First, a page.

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Probiotics, Prebiotics, Gut Health....oh my.....

October 24, 2017

It seems that everywhere you turn these days (including this blog), there are people talking about "gut health" or your "microbiome", not to mention pre- and probiotics.  You wander down the aisles of your drug store or target wondering what 30 BILLION could possible mean on the label of those probiotics.  And why on earth would you need so much of something.  It's really rather simple....... 


Recent nutrition research has been focusing on the gut, or rather the types of microorganisms that are present in the gut that have major effect on overall health, including everything from gastrointestinal disorders to cardiovascular disease to asthma.


The gut microbiome refers to the billions of live bacteria (and sometimes yeast) humans have in the digestive system, that also includes things like fungi and viruses. It's estimated that the gut contains approximately 35,000 different strains of bacteria and their combined weight of these live bacteria are approximately 3.5-4 lbs.  The majority are found in the large intestine, particularly the colon, but bacteria can also be found in the esophagus, stomach, and small intestine.


The gut is where the majority of our immune system lives (up to 70%), and our food is digested, metabolized and absorbed to be delivered into the cells for our body's energy needs. This breaking down of food creates bioactive compounds that either help support health or lead to inflammation, increasing the risk for disease.  Essentially going back to the basic principal of how every bite of food you consume makes you either more healthy or less healthy - there is no food "Switzerland."



Our gut health has implications and functions beyond simply healthy digestion; the state of our gut health may also regulate our mood (through serotonin production), make vitamins for us, regulate our immune system, and govern our predisposition to weight gain.


The total surface area of our gut is approximately the size of half a badminton court or the size of a small studio apartment – this is why diet has such a profound impact on health.  When it gets out of balance and its lining compromised through continually being exposed to irritants, it can result in chronic low-level inflammation that in turn can lead to a variety of disorders.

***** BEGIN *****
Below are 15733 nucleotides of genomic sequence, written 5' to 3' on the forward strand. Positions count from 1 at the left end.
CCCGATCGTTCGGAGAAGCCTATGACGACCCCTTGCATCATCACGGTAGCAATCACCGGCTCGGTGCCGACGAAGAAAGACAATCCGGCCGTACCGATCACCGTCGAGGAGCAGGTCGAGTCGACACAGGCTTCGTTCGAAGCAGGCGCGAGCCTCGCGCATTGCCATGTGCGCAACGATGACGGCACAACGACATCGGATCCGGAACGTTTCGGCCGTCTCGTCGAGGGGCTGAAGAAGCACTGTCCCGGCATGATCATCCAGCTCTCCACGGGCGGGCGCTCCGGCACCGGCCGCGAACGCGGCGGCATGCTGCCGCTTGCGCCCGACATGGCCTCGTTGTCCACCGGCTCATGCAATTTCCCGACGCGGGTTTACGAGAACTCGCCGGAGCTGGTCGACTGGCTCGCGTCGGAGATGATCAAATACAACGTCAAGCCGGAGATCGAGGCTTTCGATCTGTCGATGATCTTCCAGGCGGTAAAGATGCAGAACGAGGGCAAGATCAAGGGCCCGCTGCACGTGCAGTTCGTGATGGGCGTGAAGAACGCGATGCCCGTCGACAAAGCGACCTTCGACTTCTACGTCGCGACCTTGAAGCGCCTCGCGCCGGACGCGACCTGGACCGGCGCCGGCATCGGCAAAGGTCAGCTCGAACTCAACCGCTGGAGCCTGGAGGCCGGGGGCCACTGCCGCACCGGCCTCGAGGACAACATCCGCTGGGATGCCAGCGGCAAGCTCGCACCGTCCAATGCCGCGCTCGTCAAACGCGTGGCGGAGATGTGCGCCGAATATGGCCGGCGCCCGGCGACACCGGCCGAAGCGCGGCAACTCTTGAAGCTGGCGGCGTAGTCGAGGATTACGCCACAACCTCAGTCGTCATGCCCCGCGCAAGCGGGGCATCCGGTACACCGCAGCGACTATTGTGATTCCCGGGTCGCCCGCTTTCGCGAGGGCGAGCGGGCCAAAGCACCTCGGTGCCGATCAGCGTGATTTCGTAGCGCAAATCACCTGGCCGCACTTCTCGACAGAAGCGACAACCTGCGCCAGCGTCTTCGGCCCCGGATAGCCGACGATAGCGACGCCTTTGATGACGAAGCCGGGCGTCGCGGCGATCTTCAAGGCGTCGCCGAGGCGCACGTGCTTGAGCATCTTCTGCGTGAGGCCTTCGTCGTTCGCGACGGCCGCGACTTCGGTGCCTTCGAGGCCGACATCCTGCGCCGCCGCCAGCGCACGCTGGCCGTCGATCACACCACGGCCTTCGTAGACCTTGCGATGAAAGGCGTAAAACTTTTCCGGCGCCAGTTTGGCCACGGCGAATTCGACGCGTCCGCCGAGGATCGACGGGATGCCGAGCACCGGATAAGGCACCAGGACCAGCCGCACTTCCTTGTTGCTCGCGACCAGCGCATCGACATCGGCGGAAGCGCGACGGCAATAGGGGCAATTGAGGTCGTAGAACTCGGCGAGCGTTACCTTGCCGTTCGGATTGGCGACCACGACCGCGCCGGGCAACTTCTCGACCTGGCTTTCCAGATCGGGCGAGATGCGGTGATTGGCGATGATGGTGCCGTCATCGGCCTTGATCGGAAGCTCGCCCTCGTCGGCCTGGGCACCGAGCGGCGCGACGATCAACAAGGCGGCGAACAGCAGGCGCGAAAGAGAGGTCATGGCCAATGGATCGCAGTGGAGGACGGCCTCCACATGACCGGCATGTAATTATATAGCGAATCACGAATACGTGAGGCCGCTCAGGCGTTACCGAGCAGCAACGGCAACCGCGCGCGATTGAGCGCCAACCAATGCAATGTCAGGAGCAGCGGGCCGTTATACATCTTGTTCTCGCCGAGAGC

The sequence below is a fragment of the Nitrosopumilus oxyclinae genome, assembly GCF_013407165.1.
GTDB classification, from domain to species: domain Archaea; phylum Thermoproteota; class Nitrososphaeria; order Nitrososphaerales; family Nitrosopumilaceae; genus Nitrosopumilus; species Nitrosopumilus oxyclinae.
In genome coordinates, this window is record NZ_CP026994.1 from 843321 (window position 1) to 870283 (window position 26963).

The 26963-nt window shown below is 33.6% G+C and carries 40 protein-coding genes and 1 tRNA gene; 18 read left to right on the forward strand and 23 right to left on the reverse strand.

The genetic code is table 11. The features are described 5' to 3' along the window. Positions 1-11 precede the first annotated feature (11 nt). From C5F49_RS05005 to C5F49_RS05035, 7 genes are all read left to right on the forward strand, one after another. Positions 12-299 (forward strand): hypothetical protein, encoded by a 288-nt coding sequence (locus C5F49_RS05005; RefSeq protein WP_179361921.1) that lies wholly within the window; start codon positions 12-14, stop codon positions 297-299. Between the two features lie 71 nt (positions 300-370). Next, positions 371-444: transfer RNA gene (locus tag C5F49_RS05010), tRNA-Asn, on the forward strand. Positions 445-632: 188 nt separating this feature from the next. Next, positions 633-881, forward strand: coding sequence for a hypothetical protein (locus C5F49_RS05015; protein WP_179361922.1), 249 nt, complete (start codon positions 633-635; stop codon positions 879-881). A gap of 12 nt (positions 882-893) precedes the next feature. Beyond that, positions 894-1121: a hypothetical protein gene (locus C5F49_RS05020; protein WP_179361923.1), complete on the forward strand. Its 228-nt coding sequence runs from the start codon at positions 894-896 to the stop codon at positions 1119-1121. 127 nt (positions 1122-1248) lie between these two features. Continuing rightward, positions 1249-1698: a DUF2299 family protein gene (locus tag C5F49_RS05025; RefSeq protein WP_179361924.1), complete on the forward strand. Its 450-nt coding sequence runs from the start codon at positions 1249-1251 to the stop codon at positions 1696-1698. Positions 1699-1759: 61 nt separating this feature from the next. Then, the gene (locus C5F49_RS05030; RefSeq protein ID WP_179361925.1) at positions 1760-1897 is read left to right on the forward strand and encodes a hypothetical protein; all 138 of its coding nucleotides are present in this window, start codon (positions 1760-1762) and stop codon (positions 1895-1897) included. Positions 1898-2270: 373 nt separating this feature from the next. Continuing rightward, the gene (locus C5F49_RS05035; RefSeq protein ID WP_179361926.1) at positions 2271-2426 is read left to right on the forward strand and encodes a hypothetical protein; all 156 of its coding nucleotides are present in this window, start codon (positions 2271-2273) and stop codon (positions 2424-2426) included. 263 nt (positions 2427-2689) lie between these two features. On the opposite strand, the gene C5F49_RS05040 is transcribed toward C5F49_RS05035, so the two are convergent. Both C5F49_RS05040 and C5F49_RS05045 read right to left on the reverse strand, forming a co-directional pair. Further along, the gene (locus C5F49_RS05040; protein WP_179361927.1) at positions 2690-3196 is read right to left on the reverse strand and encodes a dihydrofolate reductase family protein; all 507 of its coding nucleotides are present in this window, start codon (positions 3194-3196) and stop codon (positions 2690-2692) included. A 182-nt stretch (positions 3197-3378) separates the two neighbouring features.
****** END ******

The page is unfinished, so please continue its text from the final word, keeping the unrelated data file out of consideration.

Because of all the amazing and important functions it performs, the gut is often referred to as our second brain.  So when you get a gut feeling, don't ignore it.



Probiotics help with food digestion and utilization, manufacture B-complex vitamins and Vitamin K, break down polyphenols, flavonoids, and glucosinolates for absorption, balance our body's pH, and increase absorption of minerals.


Probiotics - how to eat / supplement:

  • Try to eat live foods every day!

    • ​Kefir, tempeh, kimchi, yogurt, miso, sauerkraut, fermented anything!!! 

    • Kombucha, sourdough, beer (and root beer), buttermilk

  • Polyphenols (the compound that gives fruits and vegetables their color) in certain foods promote the growth of probiotic microbes

    • green tea, red wine, apples, onions, dark chocolate (70% or more cacao)

  • If you need supplements, try one that contains both lactobacillus and bifidobacterium.

  • Lactobacillus 1-100 billion CFU live organisms daily - 1-10 B for maintenance.  After antibiotics raise to 50-100 B for 3-4 weeks

  • Bifidobacteria - 10-100 billion live organisms daily

  • S boulardii - 500 mg - 3 g daily - this is great for diarrhea and for CDiff infections


Particular fiber sources that ferment in the gut, and feed the good bacteria that you helped grow by eating probiotic foods.


Prebiotic Foods:

  • Jerusalem artichokes, leeks, chicory root, onions, quinoa, amaranth, garlic, leeks, bananas, fruit, soybeans,

  • legumes, peas, eggplant, honey, green tea, yogurt, cottage cheese, kefit

However, not all bacteria in the gut are beneficial.  Overpopulation of "bad" bacteria can take a toll on our immune system. A combination of probiotics and prebiotics as part of a whole foods diet can help achieve the right balance of gut bacteria to support health and reduce inflammation.

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